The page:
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Feature Article


Summer visitation: Make the transition smooth


Dad and young daughter walking along the beachSchool is out and many divorced/separated parents are making plans and preparing for their children’s summer visitation.


While some of this is determined by the parenting plan, every decree is different, according to Kris Jenkins, former University of Missouri Extension health specialist. Most will outline the visitation length, child support details and transportation responsibilities. Some parenting plans are not this specific and most can be adjusted by mutual agreement if it benefits your children.


Flexibility is important. In order to decide whether children spend one long period or several short ones with the non-custodial parent, keep in mind the ages of the children, the length of time they can be gone and the other parent’s ability to care for them. Many children spend a month or six weeks with the non-custodial parent, while others spend longer, especially if the parent lives far away. Sometimes, especially as your children age, the plan doesn’t work or is very difficult to accommodate, so be prepared to renegotiate.


Remember these key points:

  • Children have a right to spend time with both parents.
  • Children should be encouraged to enjoy the time they spend with the non-custodial parent.
  • Children have a right to love both parents.


“All family members have fears and concerns about the visitation,” notes Jenkins. Custodial parents will worry about their children’s health and safety and their adjustment to a different environment.


Children worry about how they will spend their time, their separation from friends, their acceptance by step or half siblings and their relationship with the other parent. Children often do not verbalize their worries or are not old enough to express them, but these worries still exist.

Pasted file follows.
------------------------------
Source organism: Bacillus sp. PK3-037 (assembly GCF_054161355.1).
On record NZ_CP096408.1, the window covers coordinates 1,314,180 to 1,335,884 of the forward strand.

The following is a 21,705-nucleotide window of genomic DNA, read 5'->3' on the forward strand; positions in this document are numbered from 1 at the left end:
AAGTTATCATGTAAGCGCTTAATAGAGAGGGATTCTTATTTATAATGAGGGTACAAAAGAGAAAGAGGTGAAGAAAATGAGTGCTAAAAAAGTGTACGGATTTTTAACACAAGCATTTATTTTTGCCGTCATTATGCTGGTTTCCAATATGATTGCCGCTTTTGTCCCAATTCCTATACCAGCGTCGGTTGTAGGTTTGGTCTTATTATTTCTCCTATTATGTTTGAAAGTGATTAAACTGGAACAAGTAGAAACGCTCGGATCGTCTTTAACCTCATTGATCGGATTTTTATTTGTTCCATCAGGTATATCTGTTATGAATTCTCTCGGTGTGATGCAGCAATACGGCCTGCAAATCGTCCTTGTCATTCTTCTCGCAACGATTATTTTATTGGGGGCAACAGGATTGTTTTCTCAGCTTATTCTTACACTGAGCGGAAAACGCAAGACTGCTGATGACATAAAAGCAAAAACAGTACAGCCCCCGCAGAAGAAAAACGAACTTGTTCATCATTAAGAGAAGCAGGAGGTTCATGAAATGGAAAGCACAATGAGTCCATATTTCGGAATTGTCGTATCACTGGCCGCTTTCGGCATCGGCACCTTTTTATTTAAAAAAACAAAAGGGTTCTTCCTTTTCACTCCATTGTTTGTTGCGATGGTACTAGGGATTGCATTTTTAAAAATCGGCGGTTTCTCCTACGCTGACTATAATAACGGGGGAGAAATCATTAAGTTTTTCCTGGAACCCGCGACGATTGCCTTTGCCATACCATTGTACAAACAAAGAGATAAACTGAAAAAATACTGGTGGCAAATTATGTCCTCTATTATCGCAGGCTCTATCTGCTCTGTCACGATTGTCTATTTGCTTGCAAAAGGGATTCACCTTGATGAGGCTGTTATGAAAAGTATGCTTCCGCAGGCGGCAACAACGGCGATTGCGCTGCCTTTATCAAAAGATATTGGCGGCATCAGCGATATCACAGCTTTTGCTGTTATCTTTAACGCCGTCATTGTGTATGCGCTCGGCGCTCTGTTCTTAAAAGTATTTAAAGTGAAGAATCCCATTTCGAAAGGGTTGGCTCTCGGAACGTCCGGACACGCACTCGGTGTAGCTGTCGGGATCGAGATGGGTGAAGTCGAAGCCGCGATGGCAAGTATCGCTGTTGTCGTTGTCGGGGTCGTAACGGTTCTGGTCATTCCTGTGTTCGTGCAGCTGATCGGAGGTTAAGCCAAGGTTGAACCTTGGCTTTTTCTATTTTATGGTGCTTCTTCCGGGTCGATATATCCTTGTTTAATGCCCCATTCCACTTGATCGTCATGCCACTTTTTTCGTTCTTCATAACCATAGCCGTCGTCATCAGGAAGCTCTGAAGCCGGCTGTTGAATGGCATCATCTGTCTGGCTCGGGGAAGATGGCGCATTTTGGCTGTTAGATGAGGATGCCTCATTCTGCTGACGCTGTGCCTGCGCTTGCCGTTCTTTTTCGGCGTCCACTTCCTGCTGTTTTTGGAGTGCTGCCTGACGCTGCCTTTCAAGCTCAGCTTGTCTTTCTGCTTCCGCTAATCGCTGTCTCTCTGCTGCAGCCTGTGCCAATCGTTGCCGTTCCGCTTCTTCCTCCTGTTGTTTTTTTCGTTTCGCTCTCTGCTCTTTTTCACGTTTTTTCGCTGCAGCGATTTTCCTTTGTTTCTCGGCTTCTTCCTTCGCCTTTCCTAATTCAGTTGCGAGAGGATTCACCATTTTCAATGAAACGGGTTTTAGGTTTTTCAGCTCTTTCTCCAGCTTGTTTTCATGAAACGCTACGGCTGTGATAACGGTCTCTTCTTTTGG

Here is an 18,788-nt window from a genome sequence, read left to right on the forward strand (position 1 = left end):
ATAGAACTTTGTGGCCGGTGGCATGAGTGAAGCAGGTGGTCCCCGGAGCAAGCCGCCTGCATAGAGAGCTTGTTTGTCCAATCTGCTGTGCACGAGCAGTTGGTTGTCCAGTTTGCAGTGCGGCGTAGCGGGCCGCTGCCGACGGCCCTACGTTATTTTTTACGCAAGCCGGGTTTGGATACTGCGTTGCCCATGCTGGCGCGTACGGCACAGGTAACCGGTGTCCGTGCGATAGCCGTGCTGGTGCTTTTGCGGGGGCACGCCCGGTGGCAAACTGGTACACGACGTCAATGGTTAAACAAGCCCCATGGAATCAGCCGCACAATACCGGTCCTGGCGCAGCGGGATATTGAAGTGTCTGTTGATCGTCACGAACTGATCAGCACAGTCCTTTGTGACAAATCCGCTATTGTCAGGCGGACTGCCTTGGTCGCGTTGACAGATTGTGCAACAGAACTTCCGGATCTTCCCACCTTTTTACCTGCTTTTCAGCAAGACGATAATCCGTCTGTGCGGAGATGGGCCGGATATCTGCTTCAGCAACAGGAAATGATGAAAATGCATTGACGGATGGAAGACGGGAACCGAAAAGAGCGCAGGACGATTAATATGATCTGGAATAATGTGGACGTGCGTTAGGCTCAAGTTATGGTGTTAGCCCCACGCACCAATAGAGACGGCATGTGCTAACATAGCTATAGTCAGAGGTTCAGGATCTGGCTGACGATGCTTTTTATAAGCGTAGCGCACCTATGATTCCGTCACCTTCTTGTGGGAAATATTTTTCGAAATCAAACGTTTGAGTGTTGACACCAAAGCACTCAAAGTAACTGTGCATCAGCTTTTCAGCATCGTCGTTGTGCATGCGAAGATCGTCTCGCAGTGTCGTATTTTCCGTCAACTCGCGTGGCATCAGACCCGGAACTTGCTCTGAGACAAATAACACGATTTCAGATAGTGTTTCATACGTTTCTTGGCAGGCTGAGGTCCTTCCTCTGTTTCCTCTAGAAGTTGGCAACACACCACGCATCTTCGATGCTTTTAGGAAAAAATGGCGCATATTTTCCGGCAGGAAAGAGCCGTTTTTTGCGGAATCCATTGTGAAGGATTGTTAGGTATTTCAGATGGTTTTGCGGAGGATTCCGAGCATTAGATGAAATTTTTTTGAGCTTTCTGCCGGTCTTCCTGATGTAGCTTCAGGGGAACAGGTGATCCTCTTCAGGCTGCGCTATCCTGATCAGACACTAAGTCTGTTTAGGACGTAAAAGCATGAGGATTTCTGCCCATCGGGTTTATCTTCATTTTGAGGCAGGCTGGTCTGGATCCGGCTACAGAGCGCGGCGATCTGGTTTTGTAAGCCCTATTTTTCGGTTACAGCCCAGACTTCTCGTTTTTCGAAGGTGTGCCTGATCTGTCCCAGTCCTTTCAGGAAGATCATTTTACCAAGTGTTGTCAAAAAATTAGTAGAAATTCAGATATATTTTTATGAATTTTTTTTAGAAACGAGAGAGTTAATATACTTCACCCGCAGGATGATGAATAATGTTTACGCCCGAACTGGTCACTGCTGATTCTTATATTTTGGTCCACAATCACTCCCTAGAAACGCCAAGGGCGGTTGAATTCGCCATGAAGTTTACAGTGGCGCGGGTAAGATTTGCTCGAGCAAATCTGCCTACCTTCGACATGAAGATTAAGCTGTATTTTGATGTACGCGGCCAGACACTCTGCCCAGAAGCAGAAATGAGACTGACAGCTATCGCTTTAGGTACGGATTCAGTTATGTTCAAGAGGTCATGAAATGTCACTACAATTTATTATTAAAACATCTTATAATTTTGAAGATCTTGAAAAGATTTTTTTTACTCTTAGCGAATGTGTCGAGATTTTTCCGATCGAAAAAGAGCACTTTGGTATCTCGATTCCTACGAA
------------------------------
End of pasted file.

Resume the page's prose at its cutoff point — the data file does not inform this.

Non-custodial parents have concerns about how to spend time with their children, how to manage chores, responsibilities and work, and if their children will like/love them. They also worry about how the children will blend with new family members.


Summer vacation plans should be made well in advance. Issues of duration, travel, rules, curfews, diet, medicines, etc. should be handled by both parents either by phone, in person and, if necessary, in writing. Actual planned activities should be discussed with the children. These include day or sports camps, swimming lessons, vacation destinations and other events. Children who help make plans have something to look forward to and feel important and valued.


Both parents should prepare children for the summer. The custodial parent can positively influence their children’s attitudes about the visit and the non-custodial parent can keep up regular contact during the school year in order to maintain a good relationship.


Adults should work together to make the summer transition easy for their children.


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Last Updated: 06/05/2017